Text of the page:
Amazon Sellers That Depend on China Have Already Taken a Hit From Coronavirus

They could miss out on Prime Day if factories don’t reopen soon

a woman opening a shipping box
Amazon sellers face product shortages as factory closures and slowdowns in China continue.
Sources: Amazon, Getty Images

Among the top Amazon sellers, 49% are based in China, according to data from ecommerce intelligence firm Marketplace Pulse. Of course, Amazon sellers based elsewhere source goods from China, too.

Marketplace Pulse CEO Joe Kaziukenas said he doesn’t have an exact figure, but it’s safe to say the majority of Amazon sellers are either based in China or buying goods from there.

But as the coronavirus outbreak continues, manufacturing in China has slowed. The disruption to Amazon customers will likely be minimal—as Eric Kauss, director of marketplace operations at performance marketing agency Tinuiti, said, “There’s always something to buy on the platform.”

However, disruption to its third-party sellers, which CEO Jeff Bezos proudly noted accounted for 58% of Amazon sales in 2018, is already happening.

The Lunar New Year buffer

Eric, a third-party seller who asked to be cited only by his first name over concerns about copycat sellers, noted that the outbreak coincided with factory shutdowns for the Lunar New Year. That means importers had placed larger-than-usual orders beforehand, which should tide them over for a while.

But since then, the government has extended factory closures to March in some areas, and it remains to be seen when China’s manufacturing industry will be up and running at full speed again.

“I would say about one-third of the factories we work with are still closed, and many of the ones that are not closed have told us to expect slower production times,” said Jonathan Weber, a seller focused on products like outdoor equipment and office supplies.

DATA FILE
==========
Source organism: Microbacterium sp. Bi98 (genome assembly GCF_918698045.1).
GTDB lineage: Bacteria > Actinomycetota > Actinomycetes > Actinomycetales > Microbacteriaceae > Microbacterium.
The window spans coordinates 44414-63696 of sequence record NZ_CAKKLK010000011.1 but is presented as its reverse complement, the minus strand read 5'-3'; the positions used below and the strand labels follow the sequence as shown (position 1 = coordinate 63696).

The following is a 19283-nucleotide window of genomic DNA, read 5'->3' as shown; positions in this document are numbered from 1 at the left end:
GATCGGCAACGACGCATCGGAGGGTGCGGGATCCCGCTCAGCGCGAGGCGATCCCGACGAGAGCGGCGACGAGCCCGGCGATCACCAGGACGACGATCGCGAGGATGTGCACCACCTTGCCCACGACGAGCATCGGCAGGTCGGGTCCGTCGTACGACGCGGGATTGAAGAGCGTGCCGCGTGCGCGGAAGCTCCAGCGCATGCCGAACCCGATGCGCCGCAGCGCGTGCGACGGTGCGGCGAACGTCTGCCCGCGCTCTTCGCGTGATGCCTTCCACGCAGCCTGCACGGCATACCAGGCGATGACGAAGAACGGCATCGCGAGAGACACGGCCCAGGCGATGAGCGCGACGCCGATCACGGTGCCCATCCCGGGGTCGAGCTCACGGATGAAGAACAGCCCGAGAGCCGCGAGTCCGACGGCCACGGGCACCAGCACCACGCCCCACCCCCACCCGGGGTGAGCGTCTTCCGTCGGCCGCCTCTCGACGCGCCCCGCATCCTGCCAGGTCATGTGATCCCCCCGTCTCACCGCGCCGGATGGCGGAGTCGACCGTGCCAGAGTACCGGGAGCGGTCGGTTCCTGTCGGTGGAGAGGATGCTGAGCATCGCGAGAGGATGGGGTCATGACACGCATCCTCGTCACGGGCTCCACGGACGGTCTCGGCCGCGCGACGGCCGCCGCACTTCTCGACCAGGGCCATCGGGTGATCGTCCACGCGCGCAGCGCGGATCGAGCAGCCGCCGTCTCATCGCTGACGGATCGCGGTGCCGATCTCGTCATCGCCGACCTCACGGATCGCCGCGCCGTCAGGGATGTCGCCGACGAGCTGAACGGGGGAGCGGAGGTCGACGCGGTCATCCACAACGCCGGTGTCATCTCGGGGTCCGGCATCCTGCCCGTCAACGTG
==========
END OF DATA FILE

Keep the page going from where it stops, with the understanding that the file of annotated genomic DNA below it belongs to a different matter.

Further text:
That’s because employees who live near reopened factories were able to return to work, but those from other provinces remain “self-quarantined,” he added.

“It’s been a very difficult moment for a lot of Amazon sellers,” said Deneiro Bartolini, a merchant with products in categories like kitchenware, baby items and mobile accessories.

Combined with tariffs levied by the Trump administration, Weber agreed it is “definitely difficult to source [products] at this time.”

An Amazon spokesperson said it has worked with suppliers to get additional inventory, and provided guidance for sellers. It will continue to monitor developments and take appropriate steps, the spokesperson added.

Waning inventory could be an issue on Prime Day

For his part, Bartolini said he typically plans ahead to ensure he has enough inventory for the break, but “this time the halt has been so long that lots of sellers either ran out of inventory, or they had to raise prices to avoid running out.”

Weber, too, said the housewares he sources from Guangdong province, which is about 600 miles south of the outbreak’s epicenter in Hubei, will go out of stock because he has no alternatives.

“We will probably raise the prices a bit until we run out of stock, and then stay out of stock until the factories are back online,” Weber said. “For complicated products, it just takes too long to remake the supply chain.”

Meanwhile, Amazon is reportedly stocking up on its own first-party inventory. But if it runs out of anything, out-of-stock goods will be a “fantastic opportunity” for third-party sellers, according to Guru Hariharan, CEO of Amazon platform CommerceIQ and former member of Amazon’s inventory planning team.

“Amazon knows there is a safety net of [third-party sellers],” Hariharan said. “For every item that goes out of stock, [a third-party seller] wins the Buy Box and can start to make good money because of out-of-stock issues from Amazon.”

Hariharan said some third-party sellers have raised prices, especially for high-demand products like hand sanitizer, which has in turn seen search frequency increase 10.5x on Amazon month over month. (Wired reports Amazon is telling merchants not to raise prices on face masks to “exorbitant levels” and is deleting listings for overpriced masks, but its efforts to control pricing elsewhere on the platform are unclear.)

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